One of the biggest names in Seattle tech is a founding member of a new political action committee that wants to see fresh faces on the City Council this fall.
Tom Alberg is part of a broad coalition of business and community leaders that launched People for Seattle this week. The group is raising money to back City Council candidates who are “more focused on solutions and more responsive to public.”
Alberg is the co-founder and managing director at Madrona Venture Group, one of the largest venture capital firms in the Pacific Northwest. He was an early investor of Amazon and sat on the company’s board for more than two decades before recently stepping down.
Beyond his work in the tech industry, Alberg plays an active role in civic affairs in his hometown. He is the co-chair of ACES, a group working to make the Seattle region a hub for autonomous vehicles, and he sits on the board of Challenge Seattle, an organization dedicated to addressing the region’s affordable housing crisis. Alberg’s advocacy has touched the highest levels of government; he was a member of President Barack Obama’s National Advisory Council on Innovation and Entrepreneurship.
Now, Alberg is turning his attention to the contentious Seattle City Council elections in which seven seats are up for grabs later this year.
“It’s frankly unclear what is motivating some of these council members,” Alberg told GeekWire. “Some of them are more philosophically-driven than being interested in finding solutions for some of the practical questions in their own districts, as well as citywide issues like homelessness.”
People for Seattle launched with more than $120,000 in donations and the political action committee is actively raising more. Alberg said the organization hasn’t identified which candidates it will back yet but says they are looking for solutions-driven individuals.
“The Council is not providing the right kind of leadership or follow-through on these issues,” Alberg said. “We only need to look around to see that.”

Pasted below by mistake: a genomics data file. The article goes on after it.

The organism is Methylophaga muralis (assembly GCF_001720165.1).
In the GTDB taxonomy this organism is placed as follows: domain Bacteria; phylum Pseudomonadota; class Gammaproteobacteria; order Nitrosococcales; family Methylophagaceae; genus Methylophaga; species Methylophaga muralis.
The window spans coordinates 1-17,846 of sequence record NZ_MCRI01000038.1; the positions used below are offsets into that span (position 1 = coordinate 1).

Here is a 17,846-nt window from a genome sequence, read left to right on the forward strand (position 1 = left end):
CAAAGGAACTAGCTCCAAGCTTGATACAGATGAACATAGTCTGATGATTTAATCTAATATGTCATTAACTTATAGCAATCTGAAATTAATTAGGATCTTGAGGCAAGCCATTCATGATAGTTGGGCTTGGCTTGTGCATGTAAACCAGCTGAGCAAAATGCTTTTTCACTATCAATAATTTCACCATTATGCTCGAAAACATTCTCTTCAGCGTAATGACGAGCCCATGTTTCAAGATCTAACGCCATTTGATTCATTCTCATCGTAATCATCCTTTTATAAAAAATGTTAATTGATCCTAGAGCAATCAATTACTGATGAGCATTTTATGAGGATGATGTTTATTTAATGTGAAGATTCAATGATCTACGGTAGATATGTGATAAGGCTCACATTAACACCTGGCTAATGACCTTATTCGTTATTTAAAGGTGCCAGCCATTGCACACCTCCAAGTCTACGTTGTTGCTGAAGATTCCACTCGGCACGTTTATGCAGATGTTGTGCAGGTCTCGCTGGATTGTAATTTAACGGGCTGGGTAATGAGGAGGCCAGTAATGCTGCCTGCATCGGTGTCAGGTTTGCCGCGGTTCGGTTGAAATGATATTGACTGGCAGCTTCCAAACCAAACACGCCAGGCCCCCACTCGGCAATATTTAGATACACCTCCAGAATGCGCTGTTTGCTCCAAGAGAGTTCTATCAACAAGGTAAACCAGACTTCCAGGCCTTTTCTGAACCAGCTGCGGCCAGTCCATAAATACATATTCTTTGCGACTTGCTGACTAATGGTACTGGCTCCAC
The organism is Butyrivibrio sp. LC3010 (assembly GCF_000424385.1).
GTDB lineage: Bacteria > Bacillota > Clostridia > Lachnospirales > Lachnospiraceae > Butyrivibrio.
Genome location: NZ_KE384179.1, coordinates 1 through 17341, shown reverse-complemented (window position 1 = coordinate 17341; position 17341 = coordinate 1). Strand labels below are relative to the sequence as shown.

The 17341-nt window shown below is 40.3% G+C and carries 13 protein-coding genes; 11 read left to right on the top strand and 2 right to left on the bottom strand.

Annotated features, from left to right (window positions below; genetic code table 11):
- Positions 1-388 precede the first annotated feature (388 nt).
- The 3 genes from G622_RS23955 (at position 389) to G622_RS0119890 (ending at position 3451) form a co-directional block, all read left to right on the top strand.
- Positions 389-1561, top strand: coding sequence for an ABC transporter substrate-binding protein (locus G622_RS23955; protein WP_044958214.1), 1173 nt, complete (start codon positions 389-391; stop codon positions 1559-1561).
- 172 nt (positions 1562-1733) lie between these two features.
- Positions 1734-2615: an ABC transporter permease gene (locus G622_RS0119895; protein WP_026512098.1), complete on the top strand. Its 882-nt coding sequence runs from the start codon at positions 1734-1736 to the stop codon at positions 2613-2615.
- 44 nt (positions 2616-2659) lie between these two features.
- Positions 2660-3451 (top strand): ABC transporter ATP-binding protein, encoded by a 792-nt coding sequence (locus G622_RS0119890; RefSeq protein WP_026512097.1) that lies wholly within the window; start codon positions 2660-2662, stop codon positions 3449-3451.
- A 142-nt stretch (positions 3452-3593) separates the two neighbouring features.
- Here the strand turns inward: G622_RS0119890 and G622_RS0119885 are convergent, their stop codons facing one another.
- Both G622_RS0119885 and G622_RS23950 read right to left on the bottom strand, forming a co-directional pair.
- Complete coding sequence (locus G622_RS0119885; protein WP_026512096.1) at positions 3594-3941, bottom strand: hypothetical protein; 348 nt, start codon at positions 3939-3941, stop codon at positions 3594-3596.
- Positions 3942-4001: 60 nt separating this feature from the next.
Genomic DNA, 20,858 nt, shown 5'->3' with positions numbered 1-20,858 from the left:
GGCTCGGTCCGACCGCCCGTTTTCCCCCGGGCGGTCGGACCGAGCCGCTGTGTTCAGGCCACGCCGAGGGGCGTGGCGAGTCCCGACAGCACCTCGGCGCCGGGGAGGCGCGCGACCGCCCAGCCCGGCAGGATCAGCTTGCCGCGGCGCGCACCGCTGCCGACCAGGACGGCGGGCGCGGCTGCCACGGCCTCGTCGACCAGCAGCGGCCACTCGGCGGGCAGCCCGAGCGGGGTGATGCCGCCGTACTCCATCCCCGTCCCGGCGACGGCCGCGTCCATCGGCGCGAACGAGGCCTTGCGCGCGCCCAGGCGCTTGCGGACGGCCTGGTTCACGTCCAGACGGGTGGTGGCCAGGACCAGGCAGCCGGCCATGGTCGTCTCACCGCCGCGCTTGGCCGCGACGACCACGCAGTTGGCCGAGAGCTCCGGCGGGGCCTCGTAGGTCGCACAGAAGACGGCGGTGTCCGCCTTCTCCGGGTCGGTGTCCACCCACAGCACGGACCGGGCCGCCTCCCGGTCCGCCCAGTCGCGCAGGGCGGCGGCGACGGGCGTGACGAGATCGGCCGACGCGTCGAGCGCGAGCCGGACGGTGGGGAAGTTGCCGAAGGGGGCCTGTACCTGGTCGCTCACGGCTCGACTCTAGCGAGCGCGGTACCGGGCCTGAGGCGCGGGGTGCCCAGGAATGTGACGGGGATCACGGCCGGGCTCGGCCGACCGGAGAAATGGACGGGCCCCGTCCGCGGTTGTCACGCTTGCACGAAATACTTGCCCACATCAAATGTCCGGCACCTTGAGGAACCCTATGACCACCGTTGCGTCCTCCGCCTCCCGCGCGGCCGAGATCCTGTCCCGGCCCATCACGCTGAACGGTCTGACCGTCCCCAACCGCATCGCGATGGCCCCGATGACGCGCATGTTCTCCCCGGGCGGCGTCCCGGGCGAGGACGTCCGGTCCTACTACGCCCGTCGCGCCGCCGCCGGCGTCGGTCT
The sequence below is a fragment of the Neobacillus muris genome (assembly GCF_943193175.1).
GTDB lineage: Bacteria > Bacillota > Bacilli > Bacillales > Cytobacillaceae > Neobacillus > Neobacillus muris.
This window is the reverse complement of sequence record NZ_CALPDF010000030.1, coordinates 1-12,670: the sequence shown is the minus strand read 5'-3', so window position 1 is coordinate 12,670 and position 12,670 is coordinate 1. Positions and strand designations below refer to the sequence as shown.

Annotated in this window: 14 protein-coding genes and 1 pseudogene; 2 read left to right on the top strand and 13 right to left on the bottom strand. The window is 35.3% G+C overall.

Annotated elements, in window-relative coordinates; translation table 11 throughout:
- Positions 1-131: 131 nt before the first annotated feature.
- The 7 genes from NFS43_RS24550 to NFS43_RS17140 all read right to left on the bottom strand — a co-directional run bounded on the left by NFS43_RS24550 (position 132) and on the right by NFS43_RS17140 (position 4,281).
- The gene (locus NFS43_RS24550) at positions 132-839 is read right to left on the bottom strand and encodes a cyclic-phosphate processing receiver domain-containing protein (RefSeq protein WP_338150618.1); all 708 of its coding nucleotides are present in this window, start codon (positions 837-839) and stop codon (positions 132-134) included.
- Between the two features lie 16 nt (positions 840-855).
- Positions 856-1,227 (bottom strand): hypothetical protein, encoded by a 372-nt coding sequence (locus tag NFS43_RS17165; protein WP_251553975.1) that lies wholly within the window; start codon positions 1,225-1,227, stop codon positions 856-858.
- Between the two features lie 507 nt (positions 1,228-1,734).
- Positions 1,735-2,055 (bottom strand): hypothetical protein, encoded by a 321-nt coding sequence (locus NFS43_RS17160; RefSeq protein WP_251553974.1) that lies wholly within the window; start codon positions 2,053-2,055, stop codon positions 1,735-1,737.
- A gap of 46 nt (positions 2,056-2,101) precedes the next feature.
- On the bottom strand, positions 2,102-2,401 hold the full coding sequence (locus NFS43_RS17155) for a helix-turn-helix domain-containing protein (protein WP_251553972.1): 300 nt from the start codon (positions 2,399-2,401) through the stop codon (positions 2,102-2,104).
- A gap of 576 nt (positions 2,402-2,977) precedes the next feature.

During an April interview with GeekWire, Seattle Councilmember Teresa Mosqueda took issue with the claim that she and her colleagues are not focused on solutions. She said the Council is making “huge inroads” in its shift to a more outcomes-based approach to Seattle’s homelessness crisis.
“The first month I was here we rolled out the new RFP to have greater accountability and transparency,” she said. “But you know what’s not working? It doesn’t work to serve anyone when we are out of shelter beds. We are at capacity. There is no place to put people who are outside so when neighbors and businesses complain or are concerned about people living outside, there is not a place to move them indoors right now.”
People for Seattle plans to stay active in local politics after the City Council elections in November by backing candidates for other offices.
“The city faces some really difficult issues but they should not be impossible to solve,” Alberg said. “Seattle is economically doing very well and we want to continue to support policies so people have jobs in Seattle but at the same time, we need to also figure out ways to provide smart solutions and to take some innovative actions.”
It isn’t the only organization raising cash to unseat the current City Council. The Seattle Metropolitan Chamber of Commerce’s PAC has more than $500,000 on hand, thanks largely to a $200,000 donation from Amazon. The Chamber hasn’t announced its endorsements yet but the tense relationship between the current Council and business community means the PAC is likely to support new blood.
Last summer, the City Council passed a per-employee tax on large businesses to fund affordable housing only to repeal it a few weeks later amid opposition from the business community. One of the most polarizing councilmembers, Kshama Sawant, led marches on Amazon’s campus demanding higher taxes on the e-commerce giant.
But People for Seattle doesn’t just represent the interests of the business community. Its members include former City Councilmember Tim Burgess and other former government officials, as well as neighborhood and community leaders. Small business owner Taylor Hoang is the PAC’s co-chair and she co-chairs Seattle Mayor Jenny Durkan’s Small Business Advisory Council.
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